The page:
Yes, I've laid out length 30 and length 210 sets of numbers (7 rows of 30 each in the second case). I was primarily looking at twin primes in that case. Beyond that it gets a little tough to do. I think humans could grasp base 30 using letters as is done in hexadecimal. But you're only 'identifying' two more integers by least prime factor with the last digit of the number (5 and Q if I'm counting letters correctly) Still something worth looking at.

Is the book you mentioned in your second reply 'Adding a Dimension'? I think I read everything by Asimov that I could get my hands on as a kid (50+ years ago) and I vaguely recall that one.

September 16th, 2018, 07:24 AM   #5
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 Originally Posted by RichardJ Yes, I've laid out length 30 and length 210 sets of numbers (7 rows of 30 each in the second case). I was primarily looking at twin primes in that case. Beyond that it gets a little tough to do. I think humans could grasp base 30 using letters as is done in hexadecimal. But you're only 'identifying' two more integers by least prime factor with the last digit of the number (5 and Q if I'm counting letters correctly) Still something worth looking at. Is the book you mentioned in your second reply 'Adding a Dimension'? I think I read everything by Asimov that I could get my hands on as a kid (50+ years ago) and I vaguely recall that one.
I'm afraid I don't know. I looked through a list of all his books and couldn't find the one I was looking for. It used to be in my Dad's "library" that I sort of stole from him but I wound up leaving a good fraction of those with an actual library.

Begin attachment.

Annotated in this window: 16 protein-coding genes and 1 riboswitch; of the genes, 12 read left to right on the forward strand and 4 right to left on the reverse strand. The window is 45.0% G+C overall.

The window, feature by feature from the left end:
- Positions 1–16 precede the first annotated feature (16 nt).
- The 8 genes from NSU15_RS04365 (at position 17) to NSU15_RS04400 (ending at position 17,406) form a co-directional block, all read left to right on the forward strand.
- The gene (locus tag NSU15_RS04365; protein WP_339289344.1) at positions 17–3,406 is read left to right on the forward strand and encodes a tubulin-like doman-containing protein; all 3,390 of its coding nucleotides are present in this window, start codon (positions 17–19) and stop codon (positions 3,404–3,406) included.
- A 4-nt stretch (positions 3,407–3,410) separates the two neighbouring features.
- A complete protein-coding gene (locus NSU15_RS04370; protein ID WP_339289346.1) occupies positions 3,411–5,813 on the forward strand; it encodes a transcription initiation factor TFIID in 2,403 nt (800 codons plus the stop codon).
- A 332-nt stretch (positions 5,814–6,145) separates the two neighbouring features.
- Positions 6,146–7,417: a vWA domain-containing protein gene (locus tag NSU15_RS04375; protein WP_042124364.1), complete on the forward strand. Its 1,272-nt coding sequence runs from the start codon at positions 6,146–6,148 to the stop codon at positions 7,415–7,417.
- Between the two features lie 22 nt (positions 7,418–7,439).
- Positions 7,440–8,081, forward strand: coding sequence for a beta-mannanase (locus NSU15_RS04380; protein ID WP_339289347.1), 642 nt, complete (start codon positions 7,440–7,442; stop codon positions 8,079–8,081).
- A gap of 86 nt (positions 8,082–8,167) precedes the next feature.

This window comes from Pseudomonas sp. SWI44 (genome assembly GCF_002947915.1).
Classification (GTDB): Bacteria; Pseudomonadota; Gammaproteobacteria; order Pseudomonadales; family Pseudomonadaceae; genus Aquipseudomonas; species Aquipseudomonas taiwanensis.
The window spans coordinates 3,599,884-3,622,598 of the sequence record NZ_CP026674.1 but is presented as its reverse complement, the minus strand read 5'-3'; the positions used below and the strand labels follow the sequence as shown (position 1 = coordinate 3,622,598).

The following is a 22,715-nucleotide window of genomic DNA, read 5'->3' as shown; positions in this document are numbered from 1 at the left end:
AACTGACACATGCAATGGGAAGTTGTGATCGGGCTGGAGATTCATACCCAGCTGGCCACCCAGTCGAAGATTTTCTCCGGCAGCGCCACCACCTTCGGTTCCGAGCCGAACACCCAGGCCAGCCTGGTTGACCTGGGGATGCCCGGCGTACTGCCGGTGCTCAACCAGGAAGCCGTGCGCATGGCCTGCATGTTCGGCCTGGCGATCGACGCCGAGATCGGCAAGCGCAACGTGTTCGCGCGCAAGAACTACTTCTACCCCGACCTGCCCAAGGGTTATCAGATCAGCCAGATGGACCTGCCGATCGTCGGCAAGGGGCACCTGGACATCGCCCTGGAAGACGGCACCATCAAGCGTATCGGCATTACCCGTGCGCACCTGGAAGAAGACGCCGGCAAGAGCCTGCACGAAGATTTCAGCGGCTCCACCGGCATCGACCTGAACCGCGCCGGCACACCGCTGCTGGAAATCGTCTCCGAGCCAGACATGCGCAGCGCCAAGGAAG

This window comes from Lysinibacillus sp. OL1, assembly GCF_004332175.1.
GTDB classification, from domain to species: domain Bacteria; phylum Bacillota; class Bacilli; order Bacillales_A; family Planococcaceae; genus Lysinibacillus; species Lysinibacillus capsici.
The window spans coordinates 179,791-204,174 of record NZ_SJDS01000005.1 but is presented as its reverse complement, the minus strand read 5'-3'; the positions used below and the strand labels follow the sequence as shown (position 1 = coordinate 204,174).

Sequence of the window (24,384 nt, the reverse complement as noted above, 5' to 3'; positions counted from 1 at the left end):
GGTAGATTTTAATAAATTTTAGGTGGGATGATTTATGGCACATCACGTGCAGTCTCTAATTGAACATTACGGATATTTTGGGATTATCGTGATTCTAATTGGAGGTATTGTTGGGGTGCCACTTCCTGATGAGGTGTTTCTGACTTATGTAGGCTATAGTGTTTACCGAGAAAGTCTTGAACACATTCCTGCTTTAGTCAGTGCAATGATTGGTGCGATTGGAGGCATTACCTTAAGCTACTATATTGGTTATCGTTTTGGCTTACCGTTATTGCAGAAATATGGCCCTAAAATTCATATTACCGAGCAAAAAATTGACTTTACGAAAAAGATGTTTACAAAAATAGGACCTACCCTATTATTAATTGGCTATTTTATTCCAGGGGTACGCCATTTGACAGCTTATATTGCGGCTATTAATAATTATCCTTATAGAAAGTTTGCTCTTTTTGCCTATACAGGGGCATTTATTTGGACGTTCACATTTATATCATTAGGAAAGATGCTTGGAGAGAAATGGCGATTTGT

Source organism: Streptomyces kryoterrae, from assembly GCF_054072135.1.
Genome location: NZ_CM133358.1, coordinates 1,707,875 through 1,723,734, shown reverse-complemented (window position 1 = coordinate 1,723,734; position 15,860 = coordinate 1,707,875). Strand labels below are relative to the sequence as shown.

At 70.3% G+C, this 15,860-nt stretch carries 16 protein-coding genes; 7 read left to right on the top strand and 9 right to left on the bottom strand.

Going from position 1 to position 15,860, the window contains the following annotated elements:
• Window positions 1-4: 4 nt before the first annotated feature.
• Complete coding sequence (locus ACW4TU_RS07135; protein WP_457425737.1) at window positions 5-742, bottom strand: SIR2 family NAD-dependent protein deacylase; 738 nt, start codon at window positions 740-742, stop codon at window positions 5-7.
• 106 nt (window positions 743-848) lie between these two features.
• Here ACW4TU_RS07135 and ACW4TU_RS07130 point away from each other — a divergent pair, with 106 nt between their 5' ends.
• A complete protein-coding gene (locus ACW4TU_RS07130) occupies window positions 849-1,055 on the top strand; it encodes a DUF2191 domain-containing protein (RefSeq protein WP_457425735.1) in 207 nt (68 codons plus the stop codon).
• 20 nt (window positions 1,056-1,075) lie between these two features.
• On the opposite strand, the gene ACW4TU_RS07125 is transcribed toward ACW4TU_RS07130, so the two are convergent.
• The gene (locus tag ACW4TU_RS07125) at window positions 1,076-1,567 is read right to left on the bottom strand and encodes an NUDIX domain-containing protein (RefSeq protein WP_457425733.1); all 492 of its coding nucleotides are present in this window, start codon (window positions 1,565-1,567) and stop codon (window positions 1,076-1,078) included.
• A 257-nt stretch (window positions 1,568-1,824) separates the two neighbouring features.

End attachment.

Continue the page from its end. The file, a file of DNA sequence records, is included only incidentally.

-Dan

September 16th, 2018, 11:38 AM   #6
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 Originally Posted by topsquark There was a non-fiction science book by Isaac Asimov (I don't recall the title) in which he discussed this idea thoroughly.
I couldn't find this.

September 16th, 2018, 01:09 PM   #7
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 Originally Posted by skipjack I couldn't find this.
The book I mentioned, "Adding a Dimension," was a collection of previously published articles. One of them was an article titled "One, ten, buckle my shoe" which discussed alternates to base 10.

September 16th, 2018, 05:31 PM   #8
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Quote:
 Originally Posted by RichardJ The book I mentioned, "Adding a Dimension," was a collection of previously published articles. One of them was an article titled "One, ten, buckle my shoe" which discussed alternates to base 10.
Hey! I think that was the one.

-Dan

September 16th, 2018, 07:44 PM   #9
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 Originally Posted by topsquark I don't deserve the credit for the "thanks" here. There was a non-fiction science book by Isaac Asimov (I don't recall the title) in which he discussed this idea thoroughly. If I can recall the title I'll let you know. It's an excellent book. If you can still get his non-fiction series I'd recommend it; they are worth the read.
Absolutely love Asimov but honestly haven't yet read any of his non-fiction stuff. Definitely on my list now though. Looks like the internet archive has a pretty nice library of his writings so I'll probably start there.

 November 21st, 2018, 01:02 AM #10 Newbie   Joined: Nov 2018 From: Tbilisi, Georgia Posts: 1 Thanks: 0 Seems prime numbers are the result of some mapping from some functional space to N. T. Dzigrashvili